Gender parity initiatives are not working.”
That’s the finding of a survey conducted by Bain and Co. in association with the Harvard Business Review (HBR) that has just landed on my desk. It’s interesting that one of the authors of the study is the redoubtable Orit Gadiesh, one of the finest management thinkers of our times and chairman of Bain and Co.—one of the few women to rise to the top of a multinational consulting firm.
The study has lots of interesting details—Mint will carry a detailed charticle on it next week—but there are a few findings that stand out: Women disappear as they “climb rungs up the corporate ladder”; “only 3% of Fortune 500 companies had a female CEO in 2009”; women make up only 12% “of the boards of FTSE 100 companies” in Europe; and that a full fourth of these companies still had “all-male boards”.
Illustration: Jayachandran / Mint
There is one finding that I will mention here, one that is very disturbing: “A 5% decrease in female retention, after 10 years, results in the equivalent of wiping out the benefits of increasing female recruitment from 30% to 50%.”
I know the number in this case is nowhere close to 5%, but for some reason I thought of ICICI Bank where several high-profile senior women executives had left around the same time.
I do think companies are missing a trick by not making it possible for enough women to rise to the top. Since we all know that rising to the top of an organization is equal parts skill and chance, let’s look at this mathematically. Given that there are as many women as men in the world, and assuming there is an equal probability (say 0.33%) of finding a smart woman (in any universe of women) as there is of finding a smart man, then a company that discriminates against women, actively or passively, either at the hiring stage, or at a subsequent stage, is lowering the probability of staffing itself with smart people.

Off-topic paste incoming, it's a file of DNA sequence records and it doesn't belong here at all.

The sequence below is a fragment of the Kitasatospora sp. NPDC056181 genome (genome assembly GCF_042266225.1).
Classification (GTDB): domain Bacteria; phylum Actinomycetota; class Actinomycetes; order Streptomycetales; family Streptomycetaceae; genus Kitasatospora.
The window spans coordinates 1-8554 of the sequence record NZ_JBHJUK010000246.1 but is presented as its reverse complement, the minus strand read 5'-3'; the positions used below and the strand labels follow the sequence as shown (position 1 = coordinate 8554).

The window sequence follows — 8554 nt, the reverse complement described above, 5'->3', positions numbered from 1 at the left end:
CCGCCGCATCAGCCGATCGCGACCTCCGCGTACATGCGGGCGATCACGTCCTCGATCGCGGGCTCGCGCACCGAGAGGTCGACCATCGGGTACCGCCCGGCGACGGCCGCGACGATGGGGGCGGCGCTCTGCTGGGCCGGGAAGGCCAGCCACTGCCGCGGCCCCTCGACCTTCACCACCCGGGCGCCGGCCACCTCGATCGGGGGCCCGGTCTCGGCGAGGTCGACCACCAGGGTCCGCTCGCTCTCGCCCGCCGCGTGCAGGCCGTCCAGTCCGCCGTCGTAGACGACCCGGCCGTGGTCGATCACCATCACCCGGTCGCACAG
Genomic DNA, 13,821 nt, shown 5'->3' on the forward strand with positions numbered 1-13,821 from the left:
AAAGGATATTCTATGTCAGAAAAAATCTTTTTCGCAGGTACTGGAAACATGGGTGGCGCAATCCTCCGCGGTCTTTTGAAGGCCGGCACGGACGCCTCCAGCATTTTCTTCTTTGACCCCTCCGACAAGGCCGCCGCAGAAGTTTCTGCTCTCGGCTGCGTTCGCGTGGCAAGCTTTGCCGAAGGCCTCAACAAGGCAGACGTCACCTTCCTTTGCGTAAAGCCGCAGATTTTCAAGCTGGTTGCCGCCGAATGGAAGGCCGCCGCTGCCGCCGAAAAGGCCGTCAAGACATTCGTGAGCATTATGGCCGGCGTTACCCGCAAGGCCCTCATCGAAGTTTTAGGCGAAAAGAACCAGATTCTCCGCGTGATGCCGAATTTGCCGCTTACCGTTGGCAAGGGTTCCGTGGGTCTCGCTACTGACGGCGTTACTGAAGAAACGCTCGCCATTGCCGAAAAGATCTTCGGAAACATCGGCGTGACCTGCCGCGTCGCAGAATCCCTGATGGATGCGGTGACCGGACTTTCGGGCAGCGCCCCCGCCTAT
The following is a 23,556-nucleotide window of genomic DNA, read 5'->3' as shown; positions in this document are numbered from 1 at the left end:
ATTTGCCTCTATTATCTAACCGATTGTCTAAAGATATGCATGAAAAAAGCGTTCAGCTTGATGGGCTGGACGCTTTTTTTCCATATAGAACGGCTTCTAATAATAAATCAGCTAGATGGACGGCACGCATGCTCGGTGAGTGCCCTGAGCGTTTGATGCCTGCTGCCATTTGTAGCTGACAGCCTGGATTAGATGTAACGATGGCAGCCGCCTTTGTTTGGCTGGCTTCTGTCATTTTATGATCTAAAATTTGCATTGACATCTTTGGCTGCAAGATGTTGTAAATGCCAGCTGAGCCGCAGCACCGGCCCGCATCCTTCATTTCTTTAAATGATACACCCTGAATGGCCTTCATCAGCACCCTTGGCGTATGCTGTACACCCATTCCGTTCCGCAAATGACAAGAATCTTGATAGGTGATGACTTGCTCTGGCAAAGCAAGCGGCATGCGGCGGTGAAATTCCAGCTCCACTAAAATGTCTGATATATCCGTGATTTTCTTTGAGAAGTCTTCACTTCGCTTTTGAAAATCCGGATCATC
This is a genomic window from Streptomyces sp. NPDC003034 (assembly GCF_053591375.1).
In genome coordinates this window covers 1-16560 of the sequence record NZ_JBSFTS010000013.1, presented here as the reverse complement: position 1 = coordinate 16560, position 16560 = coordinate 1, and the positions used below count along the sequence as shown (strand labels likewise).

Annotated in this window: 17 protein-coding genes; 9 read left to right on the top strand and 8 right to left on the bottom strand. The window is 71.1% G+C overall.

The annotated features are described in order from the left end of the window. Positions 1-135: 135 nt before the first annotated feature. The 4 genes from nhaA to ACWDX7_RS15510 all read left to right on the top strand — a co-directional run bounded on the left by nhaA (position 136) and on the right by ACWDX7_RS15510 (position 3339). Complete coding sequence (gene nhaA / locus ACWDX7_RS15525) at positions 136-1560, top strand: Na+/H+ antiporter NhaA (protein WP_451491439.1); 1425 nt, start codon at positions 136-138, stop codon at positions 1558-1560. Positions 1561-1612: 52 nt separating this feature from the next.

Let me explain this with numbers.
A company has a universe of 10 women and 10 men to hire/promote.
In any group of 10 men, there will be three smart ones (continuing with our assumed probability).
And in any group of 10 women there will be three smart ones.
So, if the company ends up hiring or promoting five people out of this group, four men and a woman, it would have made two mistakes: one of the men hired isn’t smart; and two smart women have been overlooked. (I am aware that there is one basic error in using probabilities thus, but treat the example as illustrative, not mathematically perfect).
If Bain and HBR were to conduct a similar exercise in India, they are likely to find the situation in India far worse than in the US or Europe (despite the surfeit of “Power Women” listings that this writer helped start in a previous avatar). Even a casual perusal of these listings for the past few years will show that there are few new names. And the worst offenders are companies in areas such as software (despite the large number of women engineers the country churns out every year), pharmaceuticals and services—not because their sex ratios are any lower than those of, say, car makers or petroleum refiners, but because they have more of an opportunity to hire and promote women and haven’t really done so.
Just for the record, Mint is an equal opportunity employer and has roughly as many men working for it (in the newsroom), as it does women. There are also three women in Mint’s 11-member editorial leadership team. The interesting thing is that we didn’t achieve these numbers by consciously hiring women; we did so by simply focusing on hiring smart people. Which means there is some practical benefit to the math I described earlier in this column.